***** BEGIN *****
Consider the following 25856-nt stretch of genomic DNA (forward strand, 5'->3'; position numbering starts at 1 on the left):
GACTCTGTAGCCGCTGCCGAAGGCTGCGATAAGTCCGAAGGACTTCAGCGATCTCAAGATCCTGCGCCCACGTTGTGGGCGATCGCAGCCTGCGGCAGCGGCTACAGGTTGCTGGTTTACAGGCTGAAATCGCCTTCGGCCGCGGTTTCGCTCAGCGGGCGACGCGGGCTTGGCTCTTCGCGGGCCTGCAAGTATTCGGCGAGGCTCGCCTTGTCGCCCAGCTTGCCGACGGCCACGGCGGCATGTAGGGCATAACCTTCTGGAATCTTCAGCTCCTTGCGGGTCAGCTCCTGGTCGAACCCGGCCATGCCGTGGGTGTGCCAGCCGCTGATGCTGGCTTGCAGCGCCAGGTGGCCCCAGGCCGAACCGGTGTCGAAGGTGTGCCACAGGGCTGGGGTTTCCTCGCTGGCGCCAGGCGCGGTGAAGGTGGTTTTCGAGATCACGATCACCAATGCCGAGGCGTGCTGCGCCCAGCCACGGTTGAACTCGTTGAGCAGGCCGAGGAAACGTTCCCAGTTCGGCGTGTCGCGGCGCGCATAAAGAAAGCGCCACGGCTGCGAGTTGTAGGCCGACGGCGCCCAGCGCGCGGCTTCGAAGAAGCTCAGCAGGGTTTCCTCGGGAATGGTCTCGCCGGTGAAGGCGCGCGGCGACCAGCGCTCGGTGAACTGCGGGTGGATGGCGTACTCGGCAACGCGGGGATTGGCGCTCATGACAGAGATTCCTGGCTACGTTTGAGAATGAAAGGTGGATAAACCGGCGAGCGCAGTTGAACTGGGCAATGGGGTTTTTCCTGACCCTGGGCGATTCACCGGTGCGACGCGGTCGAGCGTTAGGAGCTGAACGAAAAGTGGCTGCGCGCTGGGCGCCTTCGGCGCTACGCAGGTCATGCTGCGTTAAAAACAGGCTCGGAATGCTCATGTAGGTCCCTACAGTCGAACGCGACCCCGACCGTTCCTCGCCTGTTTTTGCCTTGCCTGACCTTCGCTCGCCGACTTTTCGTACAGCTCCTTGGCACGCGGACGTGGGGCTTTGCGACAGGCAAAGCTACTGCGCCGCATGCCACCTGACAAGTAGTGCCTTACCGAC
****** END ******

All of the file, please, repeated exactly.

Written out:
Consider the following 25856-nt stretch of genomic DNA (forward strand, 5'->3'; position numbering starts at 1 on the left):
GACTCTGTAGCCGCTGCCGAAGGCTGCGATAAGTCCGAAGGACTTCAGCGATCTCAAGATCCTGCGCCCACGTTGTGGGCGATCGCAGCCTGCGGCAGCGGCTACAGGTTGCTGGTTTACAGGCTGAAATCGCCTTCGGCCGCGGTTTCGCTCAGCGGGCGACGCGGGCTTGGCTCTTCGCGGGCCTGCAAGTATTCGGCGAGGCTCGCCTTGTCGCCCAGCTTGCCGACGGCCACGGCGGCATGTAGGGCATAACCTTCTGGAATCTTCAGCTCCTTGCGGGTCAGCTCCTGGTCGAACCCGGCCATGCCGTGGGTGTGCCAGCCGCTGATGCTGGCTTGCAGCGCCAGGTGGCCCCAGGCCGAACCGGTGTCGAAGGTGTGCCACAGGGCTGGGGTTTCCTCGCTGGCGCCAGGCGCGGTGAAGGTGGTTTTCGAGATCACGATCACCAATGCCGAGGCGTGCTGCGCCCAGCCACGGTTGAACTCGTTGAGCAGGCCGAGGAAACGTTCCCAGTTCGGCGTGTCGCGGCGCGCATAAAGAAAGCGCCACGGCTGCGAGTTGTAGGCCGACGGCGCCCAGCGCGCGGCTTCGAAGAAGCTCAGCAGGGTTTCCTCGGGAATGGTCTCGCCGGTGAAGGCGCGCGGCGACCAGCGCTCGGTGAACTGCGGGTGGATGGCGTACTCGGCAACGCGGGGATTGGCGCTCATGACAGAGATTCCTGGCTACGTTTGAGAATGAAAGGTGGATAAACCGGCGAGCGCAGTTGAACTGGGCAATGGGGTTTTTCCTGACCCTGGGCGATTCACCGGTGCGACGCGGTCGAGCGTTAGGAGCTGAACGAAAAGTGGCTGCGCGCTGGGCGCCTTCGGCGCTACGCAGGTCATGCTGCGTTAAAAACAGGCTCGGAATGCTCATGTAGGTCCCTACAGTCGAACGCGACCCCGACCGTTCCTCGCCTGTTTTTGCCTTGCCTGACCTTCGCTCGCCGACTTTTCGTACAGCTCCTTGGCACGCGGACGTGGGGCTTTGCGACAGGCAAAGCTACTGCGCCGCATGCCACCTGACAAGTAGTGCCTTACCGAC